This page describes Devon's thoughts (slightly out of date) on this subject. Warren's version is also available.
The game is new, and many good ideas haven't been tried yet. So aiming to write the best side yet is not unrealistic. Here's some of Devon's advice on writing good sides.
Combat is dangerous, so running away is usually better than fighting. Most of the best sides run when shot at. You can simply run away from whatever scared you (the most popular approach), or you can run to a well-defended location (like Commune's Sustenance).
Obviously you will get attacked, and you can't always run. It's not unreasonable to spend as much on defense as on growth.
Unless you have a long-range robot sensor, you should watch for shots and chase them back to their source so you aren't helpless against long-ranged attacks.
Many sides will defend themselves in force if attacked. This means taking potshots at them is probably a bad idea. Even if you can attack and beat them, the gain from this is unlikely to exceed the cost.
Intoxicated got away with this when most other sides are poorly defended. This situation didn't last; better-defended sides score better, so more were written. If you want to be agressive, try sending a cheap probe before attacking, to see how strong the defense is.
Productive's most important feature is not its missiles but its movement. Clever movement, or movement of any kind, isn't something usually associated with giant autotrophs, but running to the nearest corner isn't hard, and protects Productive from all sorts of depredations. Unfortunately it tends to run blindly into things and get killed. Trying to avoid enemy cells (with a long-range robot sensor) may work better.
The object of the game is to accumulate biomass, and sides which are not good at this won't score much. Plus they risk being killed and eaten by more numerous enemies.
Autotrophy is easiest - no movement and no risk of wandering into an enemy - but gathering manna can have higher returns.
Obviously this conflicts with defense - if you spend half your budget on arms, it's going to cut into growth. A clever side could try to determine when defense is needed and when it isn't.
The larger the area you can gather manna from, the faster you can grow. Sides like Microb and Bacteria build gatherers all over the place, so they can gather manna anywhere that isn't defended. So you might want to kill or chase away anything that tries to eat in your territory. (But be careful not to provoke enemies.) Business Cycle collects food with forcefields, so it can theoretically eat even from defended areas.
If your cells engage an enemy one at a time, they will die one at a time. Sides that use their whole force in one place are much more likely to win battles. This is pretty much automatic for stationary sides, but once you start doing anything mobile it's easy to forget about coordination. One of the reasons Intoxicated wins battles is that it stays in a group.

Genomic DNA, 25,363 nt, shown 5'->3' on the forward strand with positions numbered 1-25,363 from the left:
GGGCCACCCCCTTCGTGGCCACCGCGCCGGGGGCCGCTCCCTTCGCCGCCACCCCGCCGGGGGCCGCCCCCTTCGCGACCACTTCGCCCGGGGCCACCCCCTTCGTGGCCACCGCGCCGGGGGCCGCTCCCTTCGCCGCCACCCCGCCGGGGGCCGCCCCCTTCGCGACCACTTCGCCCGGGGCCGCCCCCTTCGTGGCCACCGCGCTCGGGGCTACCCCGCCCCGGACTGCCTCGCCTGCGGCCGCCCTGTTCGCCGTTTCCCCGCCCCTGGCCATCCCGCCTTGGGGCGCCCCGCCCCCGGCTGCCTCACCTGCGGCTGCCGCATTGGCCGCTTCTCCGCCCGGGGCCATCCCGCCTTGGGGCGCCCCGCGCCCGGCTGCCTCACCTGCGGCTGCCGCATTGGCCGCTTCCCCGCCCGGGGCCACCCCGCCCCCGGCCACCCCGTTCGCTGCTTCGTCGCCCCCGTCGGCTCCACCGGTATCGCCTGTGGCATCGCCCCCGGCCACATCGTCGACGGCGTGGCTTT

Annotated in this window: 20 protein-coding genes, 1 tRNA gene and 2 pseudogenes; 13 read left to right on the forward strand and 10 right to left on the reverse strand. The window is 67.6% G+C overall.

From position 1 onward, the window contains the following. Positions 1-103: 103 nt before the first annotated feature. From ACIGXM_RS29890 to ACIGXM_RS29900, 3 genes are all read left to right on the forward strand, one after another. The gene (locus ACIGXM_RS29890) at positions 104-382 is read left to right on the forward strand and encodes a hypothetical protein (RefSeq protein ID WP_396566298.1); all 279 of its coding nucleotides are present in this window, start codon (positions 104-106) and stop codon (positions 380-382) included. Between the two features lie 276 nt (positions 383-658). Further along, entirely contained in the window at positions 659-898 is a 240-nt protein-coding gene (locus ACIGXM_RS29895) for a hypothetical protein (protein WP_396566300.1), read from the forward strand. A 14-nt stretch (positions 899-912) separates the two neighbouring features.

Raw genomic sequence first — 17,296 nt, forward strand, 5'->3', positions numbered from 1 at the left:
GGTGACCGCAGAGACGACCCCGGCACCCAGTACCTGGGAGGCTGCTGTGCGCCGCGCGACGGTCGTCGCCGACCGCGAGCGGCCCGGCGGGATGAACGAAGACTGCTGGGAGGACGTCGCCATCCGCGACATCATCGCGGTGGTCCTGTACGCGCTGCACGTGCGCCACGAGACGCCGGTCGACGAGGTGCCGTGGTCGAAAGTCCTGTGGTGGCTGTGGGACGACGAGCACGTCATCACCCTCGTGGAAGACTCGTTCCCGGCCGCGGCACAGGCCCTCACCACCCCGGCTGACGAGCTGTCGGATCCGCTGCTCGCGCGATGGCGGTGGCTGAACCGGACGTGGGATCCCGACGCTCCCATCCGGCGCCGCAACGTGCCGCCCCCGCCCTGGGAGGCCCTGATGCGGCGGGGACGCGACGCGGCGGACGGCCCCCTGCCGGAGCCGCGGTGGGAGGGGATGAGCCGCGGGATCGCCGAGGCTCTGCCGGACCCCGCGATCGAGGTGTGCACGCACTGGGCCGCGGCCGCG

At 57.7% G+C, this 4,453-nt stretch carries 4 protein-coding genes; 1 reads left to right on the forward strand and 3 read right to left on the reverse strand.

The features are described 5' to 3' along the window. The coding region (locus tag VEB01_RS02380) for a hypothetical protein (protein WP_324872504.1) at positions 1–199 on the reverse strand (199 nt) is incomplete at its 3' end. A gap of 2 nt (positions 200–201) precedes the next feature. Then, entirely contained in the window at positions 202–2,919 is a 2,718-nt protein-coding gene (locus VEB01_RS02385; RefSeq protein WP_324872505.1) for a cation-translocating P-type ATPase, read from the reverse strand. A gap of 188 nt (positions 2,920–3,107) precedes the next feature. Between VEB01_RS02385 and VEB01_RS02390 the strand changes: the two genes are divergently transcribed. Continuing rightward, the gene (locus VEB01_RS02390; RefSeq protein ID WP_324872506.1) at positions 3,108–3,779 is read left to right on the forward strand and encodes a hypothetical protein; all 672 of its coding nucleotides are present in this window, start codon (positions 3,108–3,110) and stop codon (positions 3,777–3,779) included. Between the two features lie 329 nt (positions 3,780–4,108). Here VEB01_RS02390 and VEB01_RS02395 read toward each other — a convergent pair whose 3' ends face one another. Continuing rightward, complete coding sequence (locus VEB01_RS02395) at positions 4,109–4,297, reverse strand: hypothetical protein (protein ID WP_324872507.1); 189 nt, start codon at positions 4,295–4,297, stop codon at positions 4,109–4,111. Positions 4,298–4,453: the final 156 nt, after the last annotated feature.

Grouping once an enemy is seen doesn't seem to work as well as already being in a group.
Taking full damage from attacks is not the way to win battles. Dodging (like Intoxicated or Active) or using decoys (which nobody has gotten to work well yet) can provide a big advantage.
Pregnant cells move slower, make big targets, and take more damage from explosions. They should not be in combat (so fighters probably shouldn't gestate) and may want to avoid other activities that involve lots of movement. Some sides store up lots of energy before starting to use the constructor, so less time is spent pregnant. Constructors and energy storage are cheap, so it's not hard to delay gestation.
We intend most cells to cost about 1000. If this is not the case, it's a sign that the game is misbalanced, so we'll change the rules to encourage cells to be the right size. This means that if you build giant cells, however well they work at the moment, you can expect them to break later.
If you can't squeeze the hardware you want into one cell, use several instead.
It's easiest to write types that simply respond to stimuli. This is not necessarily the best way. Spending a few frames thinking about a decision (e.g. fight or flight) can help a lot. Remembering (or communicating) information about the state of the world (what direction has the fewest enemies? where is there lots of food?) or your plans (where will we attack next? which types are we building?) is also useful.
Don't try to make a side with every possible feature and no plan. Pick one answer to each important question and make it do that. If you can make a side that grows and survives well, you'll have made a good side.Grobots by Devon Schudy (firstname.lastname@example.org) and Warren Schudy (email@example.com)